I need to sort an array of ints using a custom comparator, but Java's library doesn't provide a sort function for ints with comparators (comparators can be used only with objects). Is there any easy way to do this?

  • do you just want to sort the array in descending order or do you want to perform something more complicated? – Roman Sep 13 '10 at 12:29
  • Something more complicated. I want to sort the int using absolute value as a key. – Alexandru Sep 13 '10 at 13:36

If you can't change the type of your input array the following will work:

final int[] data = new int[] { 5, 4, 2, 1, 3 };
final Integer[] sorted = ArrayUtils.toObject(data);
Arrays.sort(sorted, new Comparator<Integer>() {
    public int compare(Integer o1, Integer o2) {
        // Intentional: Reverse order for this demo
        return o2.compareTo(o1);
System.arraycopy(ArrayUtils.toPrimitive(sorted), 0, data, 0, sorted.length);

This uses ArrayUtils from the commons-lang project to easily convert between int[] and Integer[], creates a copy of the array, does the sort, and then copies the sorted data over the original.

  • 2
    Why don't you use Arrays.sort instead of converting array -> list -> array? – nanda Sep 13 '10 at 12:10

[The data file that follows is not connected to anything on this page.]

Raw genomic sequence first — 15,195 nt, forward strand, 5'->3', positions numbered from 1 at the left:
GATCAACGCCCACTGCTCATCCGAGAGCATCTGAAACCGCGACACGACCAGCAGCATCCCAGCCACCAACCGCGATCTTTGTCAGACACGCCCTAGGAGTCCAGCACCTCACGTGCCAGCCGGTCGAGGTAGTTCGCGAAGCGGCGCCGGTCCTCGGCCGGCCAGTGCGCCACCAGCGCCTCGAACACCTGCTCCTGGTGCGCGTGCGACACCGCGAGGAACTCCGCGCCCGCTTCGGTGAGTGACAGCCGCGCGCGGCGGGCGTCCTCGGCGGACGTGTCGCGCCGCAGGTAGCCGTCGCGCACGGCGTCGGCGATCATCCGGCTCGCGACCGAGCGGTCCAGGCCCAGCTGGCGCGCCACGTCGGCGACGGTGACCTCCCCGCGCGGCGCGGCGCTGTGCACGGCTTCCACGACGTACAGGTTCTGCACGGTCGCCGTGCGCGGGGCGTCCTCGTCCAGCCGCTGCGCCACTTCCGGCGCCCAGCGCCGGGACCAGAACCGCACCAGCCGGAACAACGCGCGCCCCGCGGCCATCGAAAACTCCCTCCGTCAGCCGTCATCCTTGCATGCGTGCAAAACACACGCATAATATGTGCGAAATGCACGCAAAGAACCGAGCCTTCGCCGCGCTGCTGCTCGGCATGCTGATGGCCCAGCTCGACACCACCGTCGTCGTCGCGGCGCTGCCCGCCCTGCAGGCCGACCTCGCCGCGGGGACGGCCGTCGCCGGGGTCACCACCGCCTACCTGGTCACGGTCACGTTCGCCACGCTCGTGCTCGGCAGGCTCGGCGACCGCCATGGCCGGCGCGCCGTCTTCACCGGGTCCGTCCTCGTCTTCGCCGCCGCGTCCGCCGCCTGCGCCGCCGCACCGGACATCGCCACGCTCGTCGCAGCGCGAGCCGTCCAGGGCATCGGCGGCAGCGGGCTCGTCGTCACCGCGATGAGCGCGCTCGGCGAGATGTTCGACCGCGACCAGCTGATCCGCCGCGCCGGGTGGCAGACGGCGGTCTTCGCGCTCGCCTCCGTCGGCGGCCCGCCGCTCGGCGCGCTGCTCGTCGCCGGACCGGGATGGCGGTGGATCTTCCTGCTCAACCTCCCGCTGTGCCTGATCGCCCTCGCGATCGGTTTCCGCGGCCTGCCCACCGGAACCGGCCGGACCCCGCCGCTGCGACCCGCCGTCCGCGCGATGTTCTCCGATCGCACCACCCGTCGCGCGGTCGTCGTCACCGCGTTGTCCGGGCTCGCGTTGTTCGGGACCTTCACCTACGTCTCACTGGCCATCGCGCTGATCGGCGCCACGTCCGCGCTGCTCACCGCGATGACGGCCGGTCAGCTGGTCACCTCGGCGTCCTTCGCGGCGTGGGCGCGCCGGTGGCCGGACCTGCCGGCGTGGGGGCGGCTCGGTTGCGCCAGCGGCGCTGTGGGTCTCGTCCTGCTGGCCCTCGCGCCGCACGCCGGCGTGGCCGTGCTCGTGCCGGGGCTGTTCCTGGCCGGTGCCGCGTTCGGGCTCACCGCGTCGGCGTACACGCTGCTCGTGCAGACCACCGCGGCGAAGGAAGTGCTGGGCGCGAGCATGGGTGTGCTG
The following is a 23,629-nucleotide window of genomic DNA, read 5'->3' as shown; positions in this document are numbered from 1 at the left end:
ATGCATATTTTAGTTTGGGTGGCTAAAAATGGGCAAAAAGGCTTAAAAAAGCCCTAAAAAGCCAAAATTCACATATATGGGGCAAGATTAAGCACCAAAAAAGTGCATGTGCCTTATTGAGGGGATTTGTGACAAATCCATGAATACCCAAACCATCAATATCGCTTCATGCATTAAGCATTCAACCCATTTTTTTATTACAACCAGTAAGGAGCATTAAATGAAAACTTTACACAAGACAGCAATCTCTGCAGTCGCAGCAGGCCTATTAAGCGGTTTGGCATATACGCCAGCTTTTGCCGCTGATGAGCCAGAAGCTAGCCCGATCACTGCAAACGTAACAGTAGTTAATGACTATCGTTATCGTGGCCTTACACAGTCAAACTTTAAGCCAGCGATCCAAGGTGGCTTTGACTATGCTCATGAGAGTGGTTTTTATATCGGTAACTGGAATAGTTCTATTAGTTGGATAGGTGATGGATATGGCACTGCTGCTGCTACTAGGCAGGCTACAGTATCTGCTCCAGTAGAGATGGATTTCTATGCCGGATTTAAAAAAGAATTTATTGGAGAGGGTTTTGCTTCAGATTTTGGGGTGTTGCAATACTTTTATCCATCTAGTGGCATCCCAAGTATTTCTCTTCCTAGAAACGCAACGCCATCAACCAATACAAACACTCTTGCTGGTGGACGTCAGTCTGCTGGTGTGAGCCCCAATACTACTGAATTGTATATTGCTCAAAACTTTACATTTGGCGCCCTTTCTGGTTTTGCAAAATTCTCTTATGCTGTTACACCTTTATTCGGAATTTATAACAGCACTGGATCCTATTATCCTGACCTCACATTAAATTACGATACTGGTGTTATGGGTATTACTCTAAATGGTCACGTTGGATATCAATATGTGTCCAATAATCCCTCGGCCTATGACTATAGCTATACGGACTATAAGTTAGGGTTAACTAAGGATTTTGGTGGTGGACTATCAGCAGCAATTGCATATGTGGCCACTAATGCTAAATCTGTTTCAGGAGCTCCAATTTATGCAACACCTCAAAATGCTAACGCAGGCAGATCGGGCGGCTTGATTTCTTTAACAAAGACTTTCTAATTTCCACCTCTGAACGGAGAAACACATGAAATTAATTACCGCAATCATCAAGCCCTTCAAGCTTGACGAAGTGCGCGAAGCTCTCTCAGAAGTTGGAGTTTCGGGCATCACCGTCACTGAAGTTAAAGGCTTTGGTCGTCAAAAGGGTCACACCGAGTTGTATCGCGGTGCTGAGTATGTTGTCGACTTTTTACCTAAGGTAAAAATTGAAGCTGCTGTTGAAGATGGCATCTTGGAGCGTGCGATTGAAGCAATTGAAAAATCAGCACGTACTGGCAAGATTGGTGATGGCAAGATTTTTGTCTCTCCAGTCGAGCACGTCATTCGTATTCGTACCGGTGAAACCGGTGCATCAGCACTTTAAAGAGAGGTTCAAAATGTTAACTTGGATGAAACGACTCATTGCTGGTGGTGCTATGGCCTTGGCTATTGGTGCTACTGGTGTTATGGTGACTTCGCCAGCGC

• Good point, I've updated, was playing around with commons-primitives, but didn't actually do anything useful – Jon Freedman Sep 13 '10 at 12:18
  • I didn't know about commons-lang. Thanks for the tip. – Alexandru Sep 13 '10 at 13:27
  • 4
    return o2.compareTo(o1); is this correct? I believe this way the ordering will be reversed as we expect... – Pedro Dusso Jan 23 '14 at 17:14
  • 1
    Yes the ordering is reversed, I chose that to prove that the ordering was different from the natural ordering of int – Jon Freedman Apr 12 '15 at 20:51

How about using streams (Java 8)?

int[] ia = {99, 11, 7, 21, 4, 2};
ia = Arrays.stream(ia).
    sorted((a, b) -> b.compareTo(a)). // sort descending
    mapToInt(i -> i).

Or in-place:

int[] ia = {99, 11, 7, 21, 4, 2};
            sorted((a, b) -> b.compareTo(a)). // sort descending
            mapToInt(i -> i).
  • 4
    It bugs me that we can't have sorted(IntComparator) on IntStream. – Trejkaz Mar 3 '16 at 0:56
  • 5
    Don’t use (a, b) -> b - a for reverse order. This comparator can overflow. Mind the existence of Comparator.reverseOrder() – Holger Jul 4 '16 at 17:03
  • Completely missed the potential overflow. Adapted the answer. Thanks Holger! – user3669782 Aug 6 '16 at 14:22

If you don't want to copy the array (say it is very large), you might want to create a wrapper List<Integer> that can be used in a sort:

final int[] elements = {1, 2, 3, 4};
List<Integer> wrapper = new AbstractList<Integer>() {

        public Integer get(int index) {
            return elements[index];

        public int size() {
            return elements.length;

        public Integer set(int index, Integer element) {
            int v = elements[index];
            elements[index] = element;
            return v;